Instructor(s): C. Zhang Terms Offered: Autumn

Prerequisite(s): Consent of Instructor unless graduate student in Data Science

**DATA 35422. Machine Learning for Computer Systems. 100 Units.**

This course will cover topics at the intersection of machine learning and systems, with a focus on applications of machine learning to computer systems. Topics covered will include applications of machine learning models to security, performance analysis, and prediction problems in systems; data preparation, feature selection, and feature extraction; design, development, and evaluation of machine learning models and pipelines; fairness, interpretability, and explainability of machine learning models; and testing and debugging of machine learning models. The topic of machine learning for computer systems is broad. Given the expertise of the instructor, many of the examples this term will focus on applications to computer networking. Yet, many of these principles apply broadly, across computer systems. You can and should think of this course as a practical hands-on introduction to machine learning models and concepts that will allow you to apply these models in practice. We'll focus on examples from networking, but you will walk away from the course with a good understanding of how to apply machine learning models to real-world datasets, how to use machine learning to help computer systems operate better, and the practical challenges with deploying machine learning models in practice."

Instructor(s): Nick Feamster

Prerequisite(s): CMSC 14300 or CMSC 15400

Equivalent Course(s): DATA 25422, CMSC 35422, CMSC 25422

**DATA 37000. Introduction to Machine Learning and Neural Networks. 100 Units.**

This course is an introduction to machine learning (ML) for students to build a solid foundation in modeling and data science. It will cover both unsupervised and supervised ML algorithms, with the latter focusing on both regression and classification models. Python is the programming language of choice for implementing various models to solve complex problems across multiple domains. The course will also introduce basic neural network architectures, including Single-Layer Perceptron (SLP), Convolutional Neural Networks (CNN), and Recurrent Neural Networks (RNN). Students will apply these techniques in contexts where they are most effective. A strong understanding of linear algebra, multivariable calculus, and statistics/probability theory is expected. Python coding assignments and projects will be integral to the course.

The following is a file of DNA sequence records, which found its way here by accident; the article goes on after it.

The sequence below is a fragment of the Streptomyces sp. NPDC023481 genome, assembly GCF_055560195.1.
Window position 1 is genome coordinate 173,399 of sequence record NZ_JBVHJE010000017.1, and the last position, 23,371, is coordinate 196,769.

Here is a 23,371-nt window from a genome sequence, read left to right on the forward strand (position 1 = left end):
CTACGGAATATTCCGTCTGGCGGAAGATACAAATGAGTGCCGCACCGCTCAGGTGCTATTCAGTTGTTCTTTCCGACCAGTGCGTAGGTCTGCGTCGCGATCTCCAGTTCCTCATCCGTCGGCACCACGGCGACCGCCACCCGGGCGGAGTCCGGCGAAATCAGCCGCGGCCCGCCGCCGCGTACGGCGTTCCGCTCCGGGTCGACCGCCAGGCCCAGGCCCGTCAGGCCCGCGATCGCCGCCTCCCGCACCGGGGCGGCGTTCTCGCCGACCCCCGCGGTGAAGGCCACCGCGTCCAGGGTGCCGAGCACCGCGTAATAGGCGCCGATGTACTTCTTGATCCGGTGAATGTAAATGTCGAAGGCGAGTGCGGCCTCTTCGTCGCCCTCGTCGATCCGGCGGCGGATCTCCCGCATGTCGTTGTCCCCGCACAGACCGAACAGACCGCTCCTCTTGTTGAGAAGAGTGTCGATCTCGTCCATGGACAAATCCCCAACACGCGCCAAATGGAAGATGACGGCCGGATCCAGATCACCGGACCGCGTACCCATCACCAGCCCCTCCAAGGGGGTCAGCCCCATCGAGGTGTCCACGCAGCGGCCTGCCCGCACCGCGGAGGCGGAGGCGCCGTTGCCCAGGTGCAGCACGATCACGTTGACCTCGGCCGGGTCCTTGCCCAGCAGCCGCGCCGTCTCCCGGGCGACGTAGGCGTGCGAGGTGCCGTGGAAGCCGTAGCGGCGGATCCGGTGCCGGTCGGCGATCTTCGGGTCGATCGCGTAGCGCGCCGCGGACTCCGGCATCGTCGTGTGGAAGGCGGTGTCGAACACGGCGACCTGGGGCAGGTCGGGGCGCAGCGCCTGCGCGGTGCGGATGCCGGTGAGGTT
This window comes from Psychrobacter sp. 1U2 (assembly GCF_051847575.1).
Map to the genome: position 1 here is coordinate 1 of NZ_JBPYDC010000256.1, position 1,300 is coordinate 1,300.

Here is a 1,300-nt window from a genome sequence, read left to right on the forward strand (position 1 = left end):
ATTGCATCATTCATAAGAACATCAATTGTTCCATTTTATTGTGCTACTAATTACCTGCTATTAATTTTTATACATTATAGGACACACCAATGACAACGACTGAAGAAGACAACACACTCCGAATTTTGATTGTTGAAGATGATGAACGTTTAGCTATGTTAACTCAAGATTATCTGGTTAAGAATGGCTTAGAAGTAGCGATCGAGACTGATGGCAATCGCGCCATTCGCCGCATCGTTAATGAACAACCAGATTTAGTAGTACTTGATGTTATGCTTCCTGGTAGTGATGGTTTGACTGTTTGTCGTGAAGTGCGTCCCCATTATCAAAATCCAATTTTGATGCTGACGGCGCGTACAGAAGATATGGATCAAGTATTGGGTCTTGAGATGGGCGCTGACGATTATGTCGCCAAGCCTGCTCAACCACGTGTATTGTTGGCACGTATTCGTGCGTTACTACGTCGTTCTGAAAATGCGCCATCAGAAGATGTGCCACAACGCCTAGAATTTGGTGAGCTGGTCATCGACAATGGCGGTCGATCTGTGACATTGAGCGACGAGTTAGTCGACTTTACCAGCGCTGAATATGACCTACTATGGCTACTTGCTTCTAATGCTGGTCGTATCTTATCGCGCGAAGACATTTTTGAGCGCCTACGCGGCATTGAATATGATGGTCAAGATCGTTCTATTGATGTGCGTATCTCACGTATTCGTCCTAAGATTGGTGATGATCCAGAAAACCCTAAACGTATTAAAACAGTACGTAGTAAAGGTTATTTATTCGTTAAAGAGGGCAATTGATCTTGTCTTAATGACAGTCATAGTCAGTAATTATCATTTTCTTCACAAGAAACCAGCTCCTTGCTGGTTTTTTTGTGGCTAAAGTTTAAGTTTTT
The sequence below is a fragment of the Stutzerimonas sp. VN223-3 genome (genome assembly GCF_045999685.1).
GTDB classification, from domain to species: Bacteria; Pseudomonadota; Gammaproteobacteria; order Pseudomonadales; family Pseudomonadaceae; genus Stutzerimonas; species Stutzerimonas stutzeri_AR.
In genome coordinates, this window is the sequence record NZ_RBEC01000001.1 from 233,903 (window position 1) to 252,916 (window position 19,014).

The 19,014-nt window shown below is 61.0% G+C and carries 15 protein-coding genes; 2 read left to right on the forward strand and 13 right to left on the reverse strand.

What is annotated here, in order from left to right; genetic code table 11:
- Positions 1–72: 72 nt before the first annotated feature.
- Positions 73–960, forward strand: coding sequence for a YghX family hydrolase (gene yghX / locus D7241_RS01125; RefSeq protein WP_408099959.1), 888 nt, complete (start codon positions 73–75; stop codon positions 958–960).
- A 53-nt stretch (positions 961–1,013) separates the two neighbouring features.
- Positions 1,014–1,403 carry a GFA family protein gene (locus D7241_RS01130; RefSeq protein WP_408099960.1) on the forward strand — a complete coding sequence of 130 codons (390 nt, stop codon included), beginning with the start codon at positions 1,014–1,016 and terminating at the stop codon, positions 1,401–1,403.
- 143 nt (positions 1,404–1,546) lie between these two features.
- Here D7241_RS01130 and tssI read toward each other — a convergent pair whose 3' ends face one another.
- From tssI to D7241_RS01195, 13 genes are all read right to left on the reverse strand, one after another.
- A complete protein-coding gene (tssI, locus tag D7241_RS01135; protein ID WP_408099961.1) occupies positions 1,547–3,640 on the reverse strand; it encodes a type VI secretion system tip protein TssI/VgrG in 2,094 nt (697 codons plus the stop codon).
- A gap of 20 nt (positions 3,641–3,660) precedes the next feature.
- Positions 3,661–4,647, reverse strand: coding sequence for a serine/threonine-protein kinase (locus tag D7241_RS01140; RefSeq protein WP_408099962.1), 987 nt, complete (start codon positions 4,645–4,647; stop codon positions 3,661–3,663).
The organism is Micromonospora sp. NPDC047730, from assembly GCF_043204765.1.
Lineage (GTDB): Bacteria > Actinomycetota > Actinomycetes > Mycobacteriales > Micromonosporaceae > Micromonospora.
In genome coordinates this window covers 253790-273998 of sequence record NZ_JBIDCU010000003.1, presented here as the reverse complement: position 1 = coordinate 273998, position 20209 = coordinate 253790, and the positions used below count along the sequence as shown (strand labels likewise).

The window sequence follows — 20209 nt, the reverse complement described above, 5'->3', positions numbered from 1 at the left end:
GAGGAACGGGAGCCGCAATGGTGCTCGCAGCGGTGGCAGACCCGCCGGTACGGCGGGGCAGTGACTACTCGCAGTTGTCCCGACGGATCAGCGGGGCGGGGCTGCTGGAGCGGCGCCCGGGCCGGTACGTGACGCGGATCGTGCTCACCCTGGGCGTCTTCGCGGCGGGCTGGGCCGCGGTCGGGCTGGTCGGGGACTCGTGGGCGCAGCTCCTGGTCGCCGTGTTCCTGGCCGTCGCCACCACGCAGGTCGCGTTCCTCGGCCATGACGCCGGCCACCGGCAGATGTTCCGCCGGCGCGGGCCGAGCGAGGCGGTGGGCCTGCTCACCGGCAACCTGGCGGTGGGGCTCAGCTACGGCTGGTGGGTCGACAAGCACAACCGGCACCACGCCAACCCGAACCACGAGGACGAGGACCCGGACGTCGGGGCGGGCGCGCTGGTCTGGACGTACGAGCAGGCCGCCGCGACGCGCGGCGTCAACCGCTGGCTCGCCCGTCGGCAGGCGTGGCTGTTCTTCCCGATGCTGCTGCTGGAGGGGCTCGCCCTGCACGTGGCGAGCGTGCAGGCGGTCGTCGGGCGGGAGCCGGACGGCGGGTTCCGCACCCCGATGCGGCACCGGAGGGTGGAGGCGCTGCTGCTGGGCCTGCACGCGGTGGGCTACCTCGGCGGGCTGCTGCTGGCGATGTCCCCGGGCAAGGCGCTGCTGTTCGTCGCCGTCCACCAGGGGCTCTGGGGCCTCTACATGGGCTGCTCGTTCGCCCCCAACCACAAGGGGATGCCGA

Instructor(s): E. Lo Terms Offered: Autumn

Prerequisite(s): Consent of Instructor unless graduate student in Data Science

**DATA 37711. Foundations of Machine Learning and AI - Part I. 100 Units.**

This course is an introduction to machine learning targeted at students who want a deep understanding of the subject. Topics include modern approaches to supervised learning, unsupervised learning, and the use of machine learning in estimating real-world effects. In principle, no previous exposure to machine learning is required. However, students are expected to have mathematical maturity at the level of an advanced undergraduate, including being comfortable with linear algebra, multivariate calculus, and (non-measure theoretic) statistics and probability. Assignments include programming in python (and pytorch).

Instructor(s): V. Veitch Terms Offered: Autumn

Prerequisite(s): Consent of Instructor unless graduate student in Data Science

Equivalent Course(s): CAAM 37711, STAT 37711

**DATA 37784. Representation Learning in Machine Learning. 100 Units.**

This course is a seminar on representation learning in machine learning. The core questions in this are: how do machine learning systems recover the structure present in real-world data, how can we expose this recovered structure to human analysts, and how does this help us in real-world applications? In this seminar, we will read and discuss papers from the modern research literature on these subjects. Students should have previous exposure to machine learning and deep learning.

Terms Offered: TBD

Equivalent Course(s): STAT 37784